by Bob Hart
Special to The Leaven
LAWRENCE — It began as a college-within-a-college, a place for “the instilling of wonder and pursuit of truth” for underclassmen. Nearly 40 years after it was formally disbanded, the Pearson Integrated Humanities Program at the University of Kansas has been memorialized with a monument on the grounds of the St. Lawrence Catholic Campus Center here.
Founded in 1971 with a grant from the National Endowment for the Humanities by three professors — Dr. Dennis Quinn, Dr. Frank Nelick and Dr. John Senior — the program was designed as a four-semester sequence of six credit hour courses for freshmen and sophomores attending KU. Much of the focus was on reading the “Great Books,” although students also studied theology and were encouraged to stargaze and appreciate the beauty of poetry through memorization.
“It provided a classical kind of education that I wanted,” said Scott Bloch, an alumnus of the program and an attorney in Washington, D.C. “They took us seriously as people and helped bring all the college subjects into a cohesive whole.”
Bloch said the timing of the program, beginning just as the turbulent 1960s had come to an end, was key to its importance.
“The program hit at a seminal time of confusion and throwing off the past,” he said. “Some students were in search of something truly meaningful, not trendy. It was an experiment in tradition.”
A motto of the program was “Nascantur in admiratione,” which roughly translates in English to “Let them be born in wonder.”
Terry Sercer, a CPA in Fort Scott, is also an alumnus of the program. Both he and Bloch met their future wives in the program. In Sercer’s case, it was Monica Quinn, the daughter of one of the co-founders.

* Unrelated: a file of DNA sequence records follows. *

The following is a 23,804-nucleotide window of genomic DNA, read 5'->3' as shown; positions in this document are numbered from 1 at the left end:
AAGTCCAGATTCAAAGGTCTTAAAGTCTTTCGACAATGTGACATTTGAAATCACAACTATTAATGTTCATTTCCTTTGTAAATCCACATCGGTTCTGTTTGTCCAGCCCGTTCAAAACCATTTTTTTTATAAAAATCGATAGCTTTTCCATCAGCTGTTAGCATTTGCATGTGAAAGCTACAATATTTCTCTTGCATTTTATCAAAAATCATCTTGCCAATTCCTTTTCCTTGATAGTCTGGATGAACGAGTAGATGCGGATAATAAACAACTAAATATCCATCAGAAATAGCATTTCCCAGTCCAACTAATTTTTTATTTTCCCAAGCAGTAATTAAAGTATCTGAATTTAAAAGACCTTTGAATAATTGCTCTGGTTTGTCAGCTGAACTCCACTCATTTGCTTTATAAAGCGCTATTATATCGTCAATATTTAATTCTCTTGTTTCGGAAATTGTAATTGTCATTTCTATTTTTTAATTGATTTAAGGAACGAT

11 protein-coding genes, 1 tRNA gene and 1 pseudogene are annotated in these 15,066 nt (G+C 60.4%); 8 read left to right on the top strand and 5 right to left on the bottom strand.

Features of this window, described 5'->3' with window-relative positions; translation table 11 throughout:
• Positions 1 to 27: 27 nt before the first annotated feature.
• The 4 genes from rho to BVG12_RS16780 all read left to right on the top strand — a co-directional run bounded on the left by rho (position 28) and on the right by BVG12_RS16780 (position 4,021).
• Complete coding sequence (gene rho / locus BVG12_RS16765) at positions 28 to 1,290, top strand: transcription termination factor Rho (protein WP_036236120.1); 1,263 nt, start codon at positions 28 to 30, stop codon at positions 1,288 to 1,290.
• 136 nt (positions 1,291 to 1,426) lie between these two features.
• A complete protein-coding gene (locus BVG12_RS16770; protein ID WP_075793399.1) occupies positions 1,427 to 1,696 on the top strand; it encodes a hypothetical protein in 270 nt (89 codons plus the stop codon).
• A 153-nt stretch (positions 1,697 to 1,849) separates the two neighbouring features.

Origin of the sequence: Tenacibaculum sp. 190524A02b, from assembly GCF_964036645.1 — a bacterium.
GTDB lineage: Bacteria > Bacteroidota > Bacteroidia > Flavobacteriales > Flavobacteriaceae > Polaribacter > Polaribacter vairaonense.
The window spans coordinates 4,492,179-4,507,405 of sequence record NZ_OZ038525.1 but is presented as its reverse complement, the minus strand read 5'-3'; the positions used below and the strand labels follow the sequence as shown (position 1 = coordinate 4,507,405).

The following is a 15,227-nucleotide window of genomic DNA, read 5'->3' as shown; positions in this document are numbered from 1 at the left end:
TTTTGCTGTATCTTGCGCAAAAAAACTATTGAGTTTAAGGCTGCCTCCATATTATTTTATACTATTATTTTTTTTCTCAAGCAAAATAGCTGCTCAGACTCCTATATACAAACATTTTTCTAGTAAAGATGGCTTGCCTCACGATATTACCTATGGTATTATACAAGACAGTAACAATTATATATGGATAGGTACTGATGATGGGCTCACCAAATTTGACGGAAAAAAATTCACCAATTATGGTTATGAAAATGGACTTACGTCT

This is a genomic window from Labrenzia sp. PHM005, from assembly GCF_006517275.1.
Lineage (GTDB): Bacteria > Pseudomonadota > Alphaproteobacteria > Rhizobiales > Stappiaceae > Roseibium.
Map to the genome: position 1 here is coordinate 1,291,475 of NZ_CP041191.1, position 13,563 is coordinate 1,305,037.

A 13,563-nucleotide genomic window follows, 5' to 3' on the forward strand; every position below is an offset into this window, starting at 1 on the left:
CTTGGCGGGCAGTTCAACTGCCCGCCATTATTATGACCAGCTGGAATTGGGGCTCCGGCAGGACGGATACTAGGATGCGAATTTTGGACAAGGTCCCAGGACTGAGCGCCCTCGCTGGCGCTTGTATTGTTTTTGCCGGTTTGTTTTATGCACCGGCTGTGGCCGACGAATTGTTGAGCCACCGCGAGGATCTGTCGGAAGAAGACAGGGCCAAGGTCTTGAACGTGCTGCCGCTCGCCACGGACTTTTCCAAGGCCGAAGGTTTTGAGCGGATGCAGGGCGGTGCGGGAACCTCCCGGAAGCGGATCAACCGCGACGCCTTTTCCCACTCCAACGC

“Many long-lasting friendships were formed in the program,” Sercer said. “And many of us met our spouses there. It refocused us on the good and the beautiful. And what’s that? That’s God.”
Iconographer Peggy Shopen, a resident of Lawrence, was a key figure in fundraising for the memorial as a means of “honoring three men who meant so much to us,” she said. She is also organizing a dedication to be held in September.
“We want to get the word out now,” she said. “Everyone is welcome. We have a website for people to register.”
The website can be found here.
Among the distinguished alumni of the Pearson Integrated Humanities Program are: Archbishop Paul Coakley, of the Archdiocese of Oklahoma City; Bishop James Conley, of the Diocese of Lincoln, Nebraska; Dr. Robert Carlson, co-founder and first academic dean of Wyoming Catholic College in Lander, Wyoming; and Dom Philip Anderson, abbot of Our Lady of Clear Creek Abbey in Hulbert, Oklahoma.
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